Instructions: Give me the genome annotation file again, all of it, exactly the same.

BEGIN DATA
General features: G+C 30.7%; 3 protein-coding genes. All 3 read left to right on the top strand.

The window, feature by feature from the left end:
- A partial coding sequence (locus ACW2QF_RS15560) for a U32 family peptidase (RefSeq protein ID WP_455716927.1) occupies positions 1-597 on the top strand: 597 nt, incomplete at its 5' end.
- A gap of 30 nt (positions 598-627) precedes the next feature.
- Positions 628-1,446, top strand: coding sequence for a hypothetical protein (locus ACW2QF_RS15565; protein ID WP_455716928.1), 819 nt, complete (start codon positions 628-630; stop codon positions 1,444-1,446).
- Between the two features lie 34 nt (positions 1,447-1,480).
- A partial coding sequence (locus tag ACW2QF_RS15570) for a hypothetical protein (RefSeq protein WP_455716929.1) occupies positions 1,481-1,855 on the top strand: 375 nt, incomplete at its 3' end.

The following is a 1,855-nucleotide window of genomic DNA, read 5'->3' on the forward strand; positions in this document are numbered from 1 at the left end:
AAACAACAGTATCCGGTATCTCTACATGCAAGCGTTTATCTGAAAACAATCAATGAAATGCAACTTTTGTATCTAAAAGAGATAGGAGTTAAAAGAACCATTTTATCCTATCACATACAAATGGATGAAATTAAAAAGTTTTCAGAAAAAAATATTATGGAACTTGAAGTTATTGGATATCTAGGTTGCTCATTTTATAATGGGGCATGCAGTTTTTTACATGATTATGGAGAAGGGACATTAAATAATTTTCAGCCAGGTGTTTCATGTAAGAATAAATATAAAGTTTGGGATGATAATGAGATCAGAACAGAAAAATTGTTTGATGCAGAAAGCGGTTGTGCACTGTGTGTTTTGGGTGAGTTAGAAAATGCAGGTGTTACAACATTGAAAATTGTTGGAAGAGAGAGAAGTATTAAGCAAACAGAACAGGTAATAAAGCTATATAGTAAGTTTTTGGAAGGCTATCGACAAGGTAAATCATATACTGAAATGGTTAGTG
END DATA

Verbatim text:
General features: G+C 30.7%; 3 protein-coding genes. All 3 read left to right on the top strand.

The window, feature by feature from the left end:
- A partial coding sequence (locus ACW2QF_RS15560) for a U32 family peptidase (RefSeq protein ID WP_455716927.1) occupies positions 1-597 on the top strand: 597 nt, incomplete at its 5' end.
- A gap of 30 nt (positions 598-627) precedes the next feature.
- Positions 628-1,446, top strand: coding sequence for a hypothetical protein (locus ACW2QF_RS15565; protein ID WP_455716928.1), 819 nt, complete (start codon positions 628-630; stop codon positions 1,444-1,446).
- Between the two features lie 34 nt (positions 1,447-1,480).
- A partial coding sequence (locus tag ACW2QF_RS15570) for a hypothetical protein (RefSeq protein WP_455716929.1) occupies positions 1,481-1,855 on the top strand: 375 nt, incomplete at its 3' end.

The following is a 1,855-nucleotide window of genomic DNA, read 5'->3' on the forward strand; positions in this document are numbered from 1 at the left end:
AAACAACAGTATCCGGTATCTCTACATGCAAGCGTTTATCTGAAAACAATCAATGAAATGCAACTTTTGTATCTAAAAGAGATAGGAGTTAAAAGAACCATTTTATCCTATCACATACAAATGGATGAAATTAAAAAGTTTTCAGAAAAAAATATTATGGAACTTGAAGTTATTGGATATCTAGGTTGCTCATTTTATAATGGGGCATGCAGTTTTTTACATGATTATGGAGAAGGGACATTAAATAATTTTCAGCCAGGTGTTTCATGTAAGAATAAATATAAAGTTTGGGATGATAATGAGATCAGAACAGAAAAATTGTTTGATGCAGAAAGCGGTTGTGCACTGTGTGTTTTGGGTGAGTTAGAAAATGCAGGTGTTACAACATTGAAAATTGTTGGAAGAGAGAGAAGTATTAAGCAAACAGAACAGGTAATAAAGCTATATAGTAAGTTTTTGGAAGGCTATCGACAAGGTAAATCATATACTGAAATGGTTAGTG